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Cancer: Cervical & Ovarian Message Board

Cancer: Cervical & Ovarian Board Index

[QUOTE=mmeye00;4705385]Hi! I am new and just joined today. I am 26 years old and terrified right now. I just went for a colposcopy Friday after having an abnormal pap. My doctor came in saying that my pap was suspicious and that they were going to be doing biopsies. She then talked to me about cervical cancer. She said that I do not have cervical cancer today but if the biopsy agrees with the pap then we will have to get those cells out of there. I am scared because my doctor didn't tell me about anything what she saw during the colposcopy. She just told me that she would call me as soon as we got the results. I'm just wondering if she didn't say anything because she saw something bad. I know they say not to worry, but how can you not. I am worried to death because I am young and have no children yet. I am terrified of not being able to have children. We have been trying to have a baby for 6 months with no luck and now this. Any advice of feedback would be greatly appreciated. Thanks![/QUOTE]

I'm sorry your doctor didn't communicate with you more clearly.
If you have an abnormal PAP, but do not yet have cancer (as your doctor has stated), then you have dysplasia, which is precancerous cells on your cervix, caused by the hpv virus.

There are several different levels or stages of dysplasia- mild, moderate, severe- and it could be that your doctor can't tell you which stage you have until after the results of your biopsy come back.

If the dysplasia is mild, often no treatment will be given. Instead, your doctor will simply recommend frequent PAPs, like every 3 or 4 months. This is because your immune system will typically get rid of the hpv virus in a year to 18 months, after which your symptoms will stop and the abnormal cells will revert back to normal. In fact, mild dysplasia reverts back to normal, even without treatment, in over 90% of cases.

If your dysplasia is moderate or severe, your doctor will want to remove the abnormal cells so that they don't turn into cancer years from now.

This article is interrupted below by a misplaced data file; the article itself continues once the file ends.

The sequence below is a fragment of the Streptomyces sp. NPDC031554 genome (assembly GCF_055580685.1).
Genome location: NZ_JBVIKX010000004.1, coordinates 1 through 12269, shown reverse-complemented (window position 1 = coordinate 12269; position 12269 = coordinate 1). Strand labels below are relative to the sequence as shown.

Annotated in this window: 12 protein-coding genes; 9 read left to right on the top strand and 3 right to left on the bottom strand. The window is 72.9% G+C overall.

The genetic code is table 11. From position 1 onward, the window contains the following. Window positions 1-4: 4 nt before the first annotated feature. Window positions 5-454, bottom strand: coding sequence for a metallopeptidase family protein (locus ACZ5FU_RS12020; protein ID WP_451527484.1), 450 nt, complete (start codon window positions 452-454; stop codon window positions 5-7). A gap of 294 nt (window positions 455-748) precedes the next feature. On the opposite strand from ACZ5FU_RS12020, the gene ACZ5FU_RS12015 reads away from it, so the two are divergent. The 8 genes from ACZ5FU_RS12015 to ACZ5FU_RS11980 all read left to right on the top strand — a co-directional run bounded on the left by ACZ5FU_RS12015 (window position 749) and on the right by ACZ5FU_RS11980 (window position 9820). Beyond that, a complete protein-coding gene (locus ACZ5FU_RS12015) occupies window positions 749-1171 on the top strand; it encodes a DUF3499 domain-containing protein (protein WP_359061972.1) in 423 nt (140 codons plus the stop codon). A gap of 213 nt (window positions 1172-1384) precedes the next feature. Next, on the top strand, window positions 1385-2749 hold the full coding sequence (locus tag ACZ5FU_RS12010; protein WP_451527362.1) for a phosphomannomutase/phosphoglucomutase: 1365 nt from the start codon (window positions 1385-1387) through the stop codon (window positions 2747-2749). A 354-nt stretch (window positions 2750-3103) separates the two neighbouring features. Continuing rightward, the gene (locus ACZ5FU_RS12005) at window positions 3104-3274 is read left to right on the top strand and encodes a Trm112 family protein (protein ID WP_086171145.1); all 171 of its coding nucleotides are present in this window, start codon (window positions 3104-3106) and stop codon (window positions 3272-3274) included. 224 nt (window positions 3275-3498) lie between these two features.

This will be be done with LEEP or a cone biopsy. Both are simple office procedures, and are very effective at getting rid of dysplasia.
The abnormal cells will be removed until you get "clear margins".... meaning that all the precancerous tissue has been removed, and only healthy tissue remains.

This should not prevent you from having children later in life.
These procedures are unbelievable common, and most if not almost all women who have them go on to have children later.
If a lot of tissue is taken from your cervix, it could increase your risk of preterm birth, because your cervix is not strong enough to stay closed until your due date.
But I think this is a rare potential side effect of LEEP. Few women encounter any problems having healthy pregnancies after LEEP.
And if you are one of the unfortunate women who is left with an incompetent cervix, there are ways to have a healthy, full-term pregnancy anyway. The doctor can put some stitches- called a circlage- in your cervix early in your pregnancy, so that it won't dilate prematurely. Then when it's time to deliver the baby, the stitches can be removed.

That is a worst case scenario. ^
In fact, only very, very rarely do women have any trouble at all having children after LEEP.
The doctor will not remove any more tissue than he or she has to, in order to get rid of the precancerous cells.

So, all you can do right now is wait for the results of your biopsy. Based on those results, your doctor will decide upon a course of action.
Hopefully, your dysplasia is only mild, will require only watchful waiting, and will regress on its own after a year or so.
But if it is severe, don't worry. This is a common condition, and doctors are adept at treating it without doing any permanent damage to the patient's reproductive organs.

Best of luck! let us know how it goes.

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